It did not dawn on Conricus to note that, perhaps, his army lost the "PR war" because its brutes shot thousands of unarmed civilians who did nothing, aside from gathering at the border demanding an end to their perpetual siege; or that, just maybe, the PR war was lost because Israel's top leaders announced proudly that Gazans are fair game, since, according to Defense Minister, Avigdor Lieberman, "there are no innocents in Gaza."
Ivanka will go down in Israel’s history as a hero. But Palestinian Resistance is not fueled or subdued by Ivanka, but by the sacrifices of the Palestinians themselves, and by the blood of Laila al-Ghandour, who was denied even a celebration of her first birthday on God’s besieged earth.
The U.S. government has decisively and blatantly moved to the wrong side of history. As their officials attended parties, galas and celebrations of the Embassy move, whether in Israel or in Washington and elsewhere, Palestinians dug 60 more graves and held 60 more funerals.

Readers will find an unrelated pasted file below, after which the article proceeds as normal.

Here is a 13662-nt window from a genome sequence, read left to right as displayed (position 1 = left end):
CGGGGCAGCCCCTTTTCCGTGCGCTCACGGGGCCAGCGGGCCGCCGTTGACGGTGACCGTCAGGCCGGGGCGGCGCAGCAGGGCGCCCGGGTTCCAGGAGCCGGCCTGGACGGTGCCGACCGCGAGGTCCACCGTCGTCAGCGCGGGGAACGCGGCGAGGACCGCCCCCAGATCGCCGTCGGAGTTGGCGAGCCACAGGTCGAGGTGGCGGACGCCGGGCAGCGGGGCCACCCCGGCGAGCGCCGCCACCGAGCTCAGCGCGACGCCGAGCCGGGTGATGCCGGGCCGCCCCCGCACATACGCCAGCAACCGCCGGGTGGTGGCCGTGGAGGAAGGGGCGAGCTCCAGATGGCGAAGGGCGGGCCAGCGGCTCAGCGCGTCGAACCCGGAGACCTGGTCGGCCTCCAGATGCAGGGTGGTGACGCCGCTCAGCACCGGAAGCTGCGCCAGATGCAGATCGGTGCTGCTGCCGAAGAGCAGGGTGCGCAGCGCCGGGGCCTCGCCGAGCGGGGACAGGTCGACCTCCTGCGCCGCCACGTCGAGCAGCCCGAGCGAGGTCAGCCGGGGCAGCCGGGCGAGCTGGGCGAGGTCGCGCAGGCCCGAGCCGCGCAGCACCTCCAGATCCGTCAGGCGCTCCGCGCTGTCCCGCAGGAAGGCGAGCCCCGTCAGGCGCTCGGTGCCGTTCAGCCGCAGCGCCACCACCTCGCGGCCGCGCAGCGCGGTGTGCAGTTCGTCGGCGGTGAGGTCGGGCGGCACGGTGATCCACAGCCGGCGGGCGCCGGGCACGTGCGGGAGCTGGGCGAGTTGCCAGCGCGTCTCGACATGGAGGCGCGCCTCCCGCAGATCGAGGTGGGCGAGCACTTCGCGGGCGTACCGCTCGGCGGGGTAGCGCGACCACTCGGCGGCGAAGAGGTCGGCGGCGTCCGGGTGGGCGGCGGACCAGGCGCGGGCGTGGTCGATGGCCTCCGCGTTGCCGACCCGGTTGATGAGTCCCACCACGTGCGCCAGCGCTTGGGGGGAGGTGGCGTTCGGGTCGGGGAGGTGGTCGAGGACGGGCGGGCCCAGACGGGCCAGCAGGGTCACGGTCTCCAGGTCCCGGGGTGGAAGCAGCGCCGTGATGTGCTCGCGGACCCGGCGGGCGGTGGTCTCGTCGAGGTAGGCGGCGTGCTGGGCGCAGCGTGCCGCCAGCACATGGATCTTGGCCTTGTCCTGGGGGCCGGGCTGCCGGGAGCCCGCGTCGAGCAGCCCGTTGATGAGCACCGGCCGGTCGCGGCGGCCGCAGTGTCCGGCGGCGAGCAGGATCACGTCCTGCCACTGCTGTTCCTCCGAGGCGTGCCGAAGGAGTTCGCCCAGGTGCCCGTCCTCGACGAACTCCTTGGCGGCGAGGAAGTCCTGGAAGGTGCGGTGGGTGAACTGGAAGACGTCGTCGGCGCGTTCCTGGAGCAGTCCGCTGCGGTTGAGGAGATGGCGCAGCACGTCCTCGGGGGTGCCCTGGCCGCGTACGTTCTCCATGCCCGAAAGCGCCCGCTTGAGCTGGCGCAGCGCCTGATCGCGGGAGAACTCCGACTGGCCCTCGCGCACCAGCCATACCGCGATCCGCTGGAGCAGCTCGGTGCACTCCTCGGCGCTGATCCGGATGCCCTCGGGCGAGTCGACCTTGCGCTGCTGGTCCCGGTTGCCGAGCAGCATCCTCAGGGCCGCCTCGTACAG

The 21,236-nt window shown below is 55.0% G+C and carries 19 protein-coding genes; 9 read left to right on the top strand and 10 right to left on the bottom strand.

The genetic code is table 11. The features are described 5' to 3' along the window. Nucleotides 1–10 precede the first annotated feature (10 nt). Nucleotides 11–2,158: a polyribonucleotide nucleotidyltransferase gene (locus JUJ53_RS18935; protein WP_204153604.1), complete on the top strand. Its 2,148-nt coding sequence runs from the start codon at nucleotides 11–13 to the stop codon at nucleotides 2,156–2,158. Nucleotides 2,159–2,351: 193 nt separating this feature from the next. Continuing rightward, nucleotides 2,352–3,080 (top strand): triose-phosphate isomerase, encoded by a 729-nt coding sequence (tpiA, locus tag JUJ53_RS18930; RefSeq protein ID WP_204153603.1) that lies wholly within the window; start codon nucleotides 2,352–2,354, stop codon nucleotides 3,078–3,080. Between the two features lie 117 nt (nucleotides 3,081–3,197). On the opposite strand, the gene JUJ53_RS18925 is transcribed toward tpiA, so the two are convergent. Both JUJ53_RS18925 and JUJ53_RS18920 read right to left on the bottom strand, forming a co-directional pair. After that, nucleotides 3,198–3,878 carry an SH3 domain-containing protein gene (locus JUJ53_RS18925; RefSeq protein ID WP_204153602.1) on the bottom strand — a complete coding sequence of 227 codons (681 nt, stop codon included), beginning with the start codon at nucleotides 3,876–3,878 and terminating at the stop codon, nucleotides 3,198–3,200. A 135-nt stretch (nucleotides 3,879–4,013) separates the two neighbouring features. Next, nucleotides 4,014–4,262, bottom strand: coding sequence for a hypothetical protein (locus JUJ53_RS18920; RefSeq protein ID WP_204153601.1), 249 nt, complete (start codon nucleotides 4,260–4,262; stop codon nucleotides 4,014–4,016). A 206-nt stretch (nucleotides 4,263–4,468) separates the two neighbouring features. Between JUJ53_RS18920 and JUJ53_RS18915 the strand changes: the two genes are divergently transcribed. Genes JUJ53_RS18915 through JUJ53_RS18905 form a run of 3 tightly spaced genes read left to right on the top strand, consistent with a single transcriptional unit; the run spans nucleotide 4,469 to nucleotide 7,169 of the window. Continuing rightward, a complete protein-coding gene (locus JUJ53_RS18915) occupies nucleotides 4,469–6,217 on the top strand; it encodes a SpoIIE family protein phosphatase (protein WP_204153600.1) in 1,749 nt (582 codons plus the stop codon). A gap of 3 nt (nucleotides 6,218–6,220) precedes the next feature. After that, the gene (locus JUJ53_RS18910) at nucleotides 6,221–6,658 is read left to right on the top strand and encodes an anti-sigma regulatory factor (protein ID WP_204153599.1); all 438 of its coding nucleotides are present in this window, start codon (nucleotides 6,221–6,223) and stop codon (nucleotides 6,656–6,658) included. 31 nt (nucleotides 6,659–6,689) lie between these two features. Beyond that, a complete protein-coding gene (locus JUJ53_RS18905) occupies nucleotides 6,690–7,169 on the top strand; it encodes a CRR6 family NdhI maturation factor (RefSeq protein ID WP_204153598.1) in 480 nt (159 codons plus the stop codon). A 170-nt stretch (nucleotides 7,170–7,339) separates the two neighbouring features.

The world watched in horror, and even western media failed to hide the full ugly truth from its readers. The two acts -- of lavish parties and heartbreaking burials -- were beamed all over the world, and the already struggling American reputation sank deeper and deeper.
Israeli Prime Minister, Benjamin Netanyahu, may have thought he had won. Comforted by his rightwing government and society on the one hand, Trump and his angry UN bully, Nikki Haley, on the other, he feels invulnerable.
But he should rethink his power-driven logic. When Gazan youth stood bare-chested at the border fence, falling one drove after the other, they crossed a fear barrier that no generation of Palestinians has ever crossed. And when people are unafraid, they can never be subdued or defeated.
- Ramzy Baroud is a journalist, author, and editor of Palestine Chronicle. His forthcoming book is ‘The Last Earth: A Palestinian Story’ (Pluto Press, London). Baroud has a Ph.D. in Palestine Studies from the University of Exeter and is a Non-Resident Scholar at Orfalea Center for Global and International Studies, University of California Santa Barbara. His website is www.ramzybaroud.net.